Poor saving culture and mismanagement of funds have contributed to the collapse of most savings and credit co-operatives (SACCOs) in Katakwi district.
Savings and Credit Cooperatives are legal binding groups based cooperative financial institutions, where members can save money and access loans with an aim of fighting poverty.
Whereas in other districts in Uganda some of this institution is thriving – at the same time struggling, in the entire Katakwi district – only four are surviving.
Mr. Patrick Todi who’s the district commercial officer told our reporter that a total of forty two (42) SACCOs were registered in the district in 2006 but only four have survived to date.
The surviving saving institutions, according to Mr. Todi include; Katakwi Teachers’ SACCO, Engarakinobonik Toroma Women Empowerment SACCO and Katakwi High School Employees’ SACCO. All these saving and credit cooperatives are located in urban areas.
Todi attributed the collapse of the other six SACCOs to low savings, mismanagement of funds and cases of un-serviced loans by borrowers.
“There were serious cases of accountability which prompted most people to quit their SACCO groups. It will now take time for leaders to convince people to join SACCO groups again,” Todi said.
SACCO managers take.
Mr. Geoffrey Omolo, the manager Engarakinosbonik SACCO noted that there are some people who join SACCO groups with the aim of picking loan and disappear thereafter.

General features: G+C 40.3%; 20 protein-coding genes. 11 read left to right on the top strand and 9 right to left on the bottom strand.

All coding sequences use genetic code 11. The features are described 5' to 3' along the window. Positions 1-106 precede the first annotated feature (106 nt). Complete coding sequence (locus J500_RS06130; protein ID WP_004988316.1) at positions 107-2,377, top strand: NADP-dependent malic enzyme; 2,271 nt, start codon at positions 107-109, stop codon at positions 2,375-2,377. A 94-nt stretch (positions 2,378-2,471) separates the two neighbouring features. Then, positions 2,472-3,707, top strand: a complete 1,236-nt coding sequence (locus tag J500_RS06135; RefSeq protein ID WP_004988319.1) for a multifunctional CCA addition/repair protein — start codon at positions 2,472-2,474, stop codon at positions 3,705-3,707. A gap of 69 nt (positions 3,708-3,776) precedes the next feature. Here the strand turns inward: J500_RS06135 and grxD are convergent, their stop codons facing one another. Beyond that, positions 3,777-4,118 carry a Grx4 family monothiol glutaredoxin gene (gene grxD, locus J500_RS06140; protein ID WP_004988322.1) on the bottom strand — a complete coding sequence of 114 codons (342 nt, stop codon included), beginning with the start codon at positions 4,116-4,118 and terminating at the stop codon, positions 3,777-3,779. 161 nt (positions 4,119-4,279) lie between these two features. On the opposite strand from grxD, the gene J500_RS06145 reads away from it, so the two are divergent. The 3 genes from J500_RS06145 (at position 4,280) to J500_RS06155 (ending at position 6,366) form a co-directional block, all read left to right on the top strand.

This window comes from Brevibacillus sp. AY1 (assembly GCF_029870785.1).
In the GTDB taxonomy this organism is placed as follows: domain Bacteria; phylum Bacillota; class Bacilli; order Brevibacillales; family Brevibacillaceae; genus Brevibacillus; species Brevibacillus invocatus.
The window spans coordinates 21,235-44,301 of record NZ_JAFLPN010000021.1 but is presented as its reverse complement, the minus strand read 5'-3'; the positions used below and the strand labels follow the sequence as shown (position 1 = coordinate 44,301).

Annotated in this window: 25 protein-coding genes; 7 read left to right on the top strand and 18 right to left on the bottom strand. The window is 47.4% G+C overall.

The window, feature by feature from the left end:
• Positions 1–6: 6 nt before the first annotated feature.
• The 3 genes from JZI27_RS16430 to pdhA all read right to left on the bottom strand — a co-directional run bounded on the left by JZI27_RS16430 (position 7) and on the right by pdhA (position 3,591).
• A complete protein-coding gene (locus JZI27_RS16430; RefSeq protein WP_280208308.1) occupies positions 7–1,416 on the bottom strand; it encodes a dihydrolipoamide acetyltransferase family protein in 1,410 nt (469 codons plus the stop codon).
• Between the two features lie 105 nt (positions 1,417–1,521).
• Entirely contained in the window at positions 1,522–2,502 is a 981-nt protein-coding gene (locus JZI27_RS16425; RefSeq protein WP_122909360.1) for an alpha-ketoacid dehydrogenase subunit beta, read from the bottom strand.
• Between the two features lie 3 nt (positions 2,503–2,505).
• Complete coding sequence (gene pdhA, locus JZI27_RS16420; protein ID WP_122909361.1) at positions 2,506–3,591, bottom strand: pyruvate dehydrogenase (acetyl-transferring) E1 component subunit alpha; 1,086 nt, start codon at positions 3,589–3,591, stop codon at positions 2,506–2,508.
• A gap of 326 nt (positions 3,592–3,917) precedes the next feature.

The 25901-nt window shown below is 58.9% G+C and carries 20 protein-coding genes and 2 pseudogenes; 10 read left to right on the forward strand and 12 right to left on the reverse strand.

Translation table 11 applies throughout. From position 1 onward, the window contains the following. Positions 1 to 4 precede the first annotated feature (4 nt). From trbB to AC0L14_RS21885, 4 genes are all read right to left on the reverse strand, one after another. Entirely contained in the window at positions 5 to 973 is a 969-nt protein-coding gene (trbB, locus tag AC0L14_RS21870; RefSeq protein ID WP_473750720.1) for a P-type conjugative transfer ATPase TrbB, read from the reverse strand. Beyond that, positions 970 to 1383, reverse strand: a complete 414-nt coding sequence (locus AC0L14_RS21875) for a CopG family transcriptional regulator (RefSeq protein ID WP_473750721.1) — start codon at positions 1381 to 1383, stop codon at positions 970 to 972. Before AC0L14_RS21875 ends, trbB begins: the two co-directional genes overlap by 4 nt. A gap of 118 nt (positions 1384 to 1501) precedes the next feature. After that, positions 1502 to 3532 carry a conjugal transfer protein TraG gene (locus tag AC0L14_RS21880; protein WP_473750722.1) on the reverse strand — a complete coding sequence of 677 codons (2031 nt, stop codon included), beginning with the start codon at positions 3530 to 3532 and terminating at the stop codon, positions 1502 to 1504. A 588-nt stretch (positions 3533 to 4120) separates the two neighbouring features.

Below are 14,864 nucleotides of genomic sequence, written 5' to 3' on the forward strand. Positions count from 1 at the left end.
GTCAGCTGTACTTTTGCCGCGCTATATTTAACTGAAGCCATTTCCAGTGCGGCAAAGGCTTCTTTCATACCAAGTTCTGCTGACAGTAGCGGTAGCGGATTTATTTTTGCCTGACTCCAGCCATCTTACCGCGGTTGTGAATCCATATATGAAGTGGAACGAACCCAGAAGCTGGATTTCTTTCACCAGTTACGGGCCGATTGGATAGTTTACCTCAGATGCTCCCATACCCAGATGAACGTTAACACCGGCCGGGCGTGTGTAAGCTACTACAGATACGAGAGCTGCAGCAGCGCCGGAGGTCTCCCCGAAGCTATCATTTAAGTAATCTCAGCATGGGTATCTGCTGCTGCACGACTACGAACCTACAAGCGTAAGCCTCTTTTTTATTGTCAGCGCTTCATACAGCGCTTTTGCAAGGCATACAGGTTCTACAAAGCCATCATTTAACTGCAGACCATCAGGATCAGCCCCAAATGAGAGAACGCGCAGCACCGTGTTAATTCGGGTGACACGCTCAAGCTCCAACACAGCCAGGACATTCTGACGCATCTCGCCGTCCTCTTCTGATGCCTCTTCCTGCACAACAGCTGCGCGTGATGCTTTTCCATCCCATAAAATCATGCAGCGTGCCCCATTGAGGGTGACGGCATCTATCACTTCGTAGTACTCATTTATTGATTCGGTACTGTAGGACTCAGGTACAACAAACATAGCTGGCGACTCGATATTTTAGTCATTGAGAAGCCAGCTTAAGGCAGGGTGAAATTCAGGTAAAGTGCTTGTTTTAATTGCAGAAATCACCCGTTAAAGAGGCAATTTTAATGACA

Omolo said most people begin to demand for loans even when their savings are much less than what they want.
According to Omolo, these people who want to get bigger loans than their actual savings are the ones who want to disappear on getting the money.
As a result, Charles Edangat, the board Chairperson Kaikamosing SACCO has called for intense sensitization on financial literacy with the aim of inculcating the saving culture in people since the spirit is still lacking among the members of the public.
He said that their SACCO’s survival is on the principle that they normally encourage their members to save and buy shares in order to get some interests and guarantee sustainability.
“Convincing people to buy shares and save with us has worked wonders because this is what has made us reach this far,” said Edangat.
Locals speak out.
“Members of the community shouldn’t be blamed for abandoning SACCO groups,” John Michael Ilemut said.
Ilemut argues that it is the abject poverty and high dependency burden that leaves most of them with too little or even nothing to save.
John Micheal Ilemut, is a resident of Oriau ‘B’ village in Magoro sub-county, Katakwi district.
He narrated that “you cannot convince me to save” when my needs alone overwhelm my earning unless you want me to die.
Another local – Immaculate Kongai said that poverty is to blame for the collapse of SACCOs in the district.
She said that it was difficult for most people to entrust the SACCO staff with their money because at some point, they would get no money at the time of withdrawal.